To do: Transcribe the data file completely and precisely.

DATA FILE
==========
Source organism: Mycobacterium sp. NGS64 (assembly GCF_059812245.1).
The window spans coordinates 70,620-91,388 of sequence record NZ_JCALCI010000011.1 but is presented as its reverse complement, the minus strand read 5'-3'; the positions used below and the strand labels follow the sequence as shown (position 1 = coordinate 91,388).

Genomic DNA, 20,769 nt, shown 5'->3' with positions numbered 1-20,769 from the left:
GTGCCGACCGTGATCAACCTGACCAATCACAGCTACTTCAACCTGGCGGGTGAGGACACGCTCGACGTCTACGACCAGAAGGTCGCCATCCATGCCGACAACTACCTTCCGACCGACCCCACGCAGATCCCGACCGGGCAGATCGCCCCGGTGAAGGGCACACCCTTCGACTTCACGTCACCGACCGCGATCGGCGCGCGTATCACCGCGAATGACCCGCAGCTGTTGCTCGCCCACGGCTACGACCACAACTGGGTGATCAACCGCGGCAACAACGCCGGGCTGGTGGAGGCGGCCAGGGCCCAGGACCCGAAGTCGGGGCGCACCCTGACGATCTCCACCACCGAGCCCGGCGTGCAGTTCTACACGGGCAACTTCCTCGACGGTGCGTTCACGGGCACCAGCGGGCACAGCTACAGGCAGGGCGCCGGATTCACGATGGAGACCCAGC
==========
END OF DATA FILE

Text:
Source organism: Mycobacterium sp. NGS64 (assembly GCF_059812245.1).
The window spans coordinates 70,620-91,388 of sequence record NZ_JCALCI010000011.1 but is presented as its reverse complement, the minus strand read 5'-3'; the positions used below and the strand labels follow the sequence as shown (position 1 = coordinate 91,388).

Genomic DNA, 20,769 nt, shown 5'->3' with positions numbered 1-20,769 from the left:
GTGCCGACCGTGATCAACCTGACCAATCACAGCTACTTCAACCTGGCGGGTGAGGACACGCTCGACGTCTACGACCAGAAGGTCGCCATCCATGCCGACAACTACCTTCCGACCGACCCCACGCAGATCCCGACCGGGCAGATCGCCCCGGTGAAGGGCACACCCTTCGACTTCACGTCACCGACCGCGATCGGCGCGCGTATCACCGCGAATGACCCGCAGCTGTTGCTCGCCCACGGCTACGACCACAACTGGGTGATCAACCGCGGCAACAACGCCGGGCTGGTGGAGGCGGCCAGGGCCCAGGACCCGAAGTCGGGGCGCACCCTGACGATCTCCACCACCGAGCCCGGCGTGCAGTTCTACACGGGCAACTTCCTCGACGGTGCGTTCACGGGCACCAGCGGGCACAGCTACAGGCAGGGCGCCGGATTCACGATGGAGACCCAGC